Former province, southeastern Republic of South Africa. The area was occupied for centuries by Bantu-speaking peoples. It was given the name Natal by Vasco da Gama when he sighted the harbour of Port Natal (now Durban) on Christmas Day (Portuguese Natal) in 1497. The first European settlers arrived in 1824. In 1837 Afrikaners arrived in the interior and, after they defeated the Zulu there, established the Republic of Natal. Annexed by the British in 1843, it was extended by numerous acquisitions. During the South African War, Natal was invaded by Afrikaner forces, which were checked by the British. In 1910 it became a province of the Union of South Africa and in 1961 of the Republic of South Africa. The fragmented, nonindependent black state, or homeland, of KwaZulu was later created within Natal, which was the scene of clashes by rival black factions (see African National Congress; Inkatha Freedom Party). After the South African elections of 1994, the region was united to form the province of KwaZulu/Natal.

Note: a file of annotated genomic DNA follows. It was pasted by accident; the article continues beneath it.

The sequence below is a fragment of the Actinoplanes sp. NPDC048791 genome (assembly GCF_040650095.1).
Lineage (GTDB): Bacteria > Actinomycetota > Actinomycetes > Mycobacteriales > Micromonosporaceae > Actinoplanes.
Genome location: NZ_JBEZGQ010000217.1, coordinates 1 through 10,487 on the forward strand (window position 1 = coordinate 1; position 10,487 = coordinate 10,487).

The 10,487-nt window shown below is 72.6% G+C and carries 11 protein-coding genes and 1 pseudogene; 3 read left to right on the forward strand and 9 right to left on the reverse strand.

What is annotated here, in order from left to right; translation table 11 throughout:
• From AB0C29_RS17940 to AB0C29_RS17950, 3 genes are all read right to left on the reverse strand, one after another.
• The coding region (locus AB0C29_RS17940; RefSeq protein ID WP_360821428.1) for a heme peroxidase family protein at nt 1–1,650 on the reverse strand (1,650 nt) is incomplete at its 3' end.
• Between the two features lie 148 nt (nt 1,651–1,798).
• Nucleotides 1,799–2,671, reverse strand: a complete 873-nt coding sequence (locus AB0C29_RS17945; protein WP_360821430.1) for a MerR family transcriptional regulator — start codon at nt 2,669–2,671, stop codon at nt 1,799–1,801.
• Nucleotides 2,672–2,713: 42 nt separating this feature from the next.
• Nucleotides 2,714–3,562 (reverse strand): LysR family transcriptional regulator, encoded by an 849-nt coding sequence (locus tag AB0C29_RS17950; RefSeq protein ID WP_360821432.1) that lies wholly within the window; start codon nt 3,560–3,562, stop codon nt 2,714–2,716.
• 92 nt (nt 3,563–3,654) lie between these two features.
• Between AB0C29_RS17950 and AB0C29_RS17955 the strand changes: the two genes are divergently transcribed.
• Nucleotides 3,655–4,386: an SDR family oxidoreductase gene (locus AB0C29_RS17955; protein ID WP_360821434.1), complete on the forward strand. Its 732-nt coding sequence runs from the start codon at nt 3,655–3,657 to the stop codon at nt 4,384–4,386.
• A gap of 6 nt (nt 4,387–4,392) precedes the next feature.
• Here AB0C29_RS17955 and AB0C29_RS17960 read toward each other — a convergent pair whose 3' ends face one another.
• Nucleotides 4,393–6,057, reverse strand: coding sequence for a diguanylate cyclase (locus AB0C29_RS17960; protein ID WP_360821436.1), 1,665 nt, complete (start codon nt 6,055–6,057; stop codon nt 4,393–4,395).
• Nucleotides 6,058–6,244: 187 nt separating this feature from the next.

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When Cetshwayo became king of the Zulus on 1 September 1873, he created, as was customary, a new capital for the nation and named it uluNdi (the high place). On 4 July 1879 the British army captured the royal kraal and razed it to the ground, in the Battle of Ulundi - the final battle of the Anglo-Zulu War. Nearby is Ondini, the site of king Mpande's kraal, Cetshwayo's father. Mpande's kraal is a big Zulu hut.